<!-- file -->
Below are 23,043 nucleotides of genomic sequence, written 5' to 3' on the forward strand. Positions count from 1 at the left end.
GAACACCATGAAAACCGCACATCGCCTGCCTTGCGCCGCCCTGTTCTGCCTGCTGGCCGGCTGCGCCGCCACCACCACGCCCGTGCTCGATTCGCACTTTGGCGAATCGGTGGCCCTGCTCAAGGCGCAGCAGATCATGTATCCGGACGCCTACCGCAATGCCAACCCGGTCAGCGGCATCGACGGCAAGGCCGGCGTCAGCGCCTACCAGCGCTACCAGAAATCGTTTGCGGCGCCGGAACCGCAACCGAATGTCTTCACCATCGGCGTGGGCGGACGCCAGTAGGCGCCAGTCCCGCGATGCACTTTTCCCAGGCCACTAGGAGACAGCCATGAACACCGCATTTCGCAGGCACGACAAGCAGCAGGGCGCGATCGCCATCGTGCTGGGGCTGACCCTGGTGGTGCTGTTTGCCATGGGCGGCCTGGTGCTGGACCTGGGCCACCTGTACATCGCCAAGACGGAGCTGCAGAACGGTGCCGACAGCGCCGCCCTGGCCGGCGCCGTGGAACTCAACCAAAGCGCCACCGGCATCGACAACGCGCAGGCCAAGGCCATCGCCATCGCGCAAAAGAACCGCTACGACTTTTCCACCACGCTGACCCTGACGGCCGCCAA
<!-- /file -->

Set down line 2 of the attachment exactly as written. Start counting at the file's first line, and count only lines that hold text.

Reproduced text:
GAACACCATGAAAACCGCACATCGCCTGCCTTGCGCCGCCCTGTTCTGCCTGCTGGCCGGCTGCGCCGCCACCACCACGCCCGTGCTCGATTCGCACTTTGGCGAATCGGTGGCCCTGCTCAAGGCGCAGCAGATCATGTATCCGGACGCCTACCGCAATGCCAACCCGGTCAGCGGCATCGACGGCAAGGCCGGCGTCAGCGCCTACCAGCGCTACCAGAAATCGTTTGCGGCGCCGGAACCGCAACCGAATGTCTTCACCATCGGCGTGGGCGGACGCCAGTAGGCGCCAGTCCCGCGATGCACTTTTCCCAGGCCACTAGGAGACAGCCATGAACACCGCATTTCGCAGGCACGACAAGCAGCAGGGCGCGATCGCCATCGTGCTGGGGCTGACCCTGGTGGTGCTGTTTGCCATGGGCGGCCTGGTGCTGGACCTGGGCCACCTGTACATCGCCAAGACGGAGCTGCAGAACGGTGCCGACAGCGCCGCCCTGGCCGGCGCCGTGGAACTCAACCAAAGCGCCACCGGCATCGACAACGCGCAGGCCAAGGCCATCGCCATCGCGCAAAAGAACCGCTACGACTTTTCCACCACGCTGACCCTGACGGCCGCCAA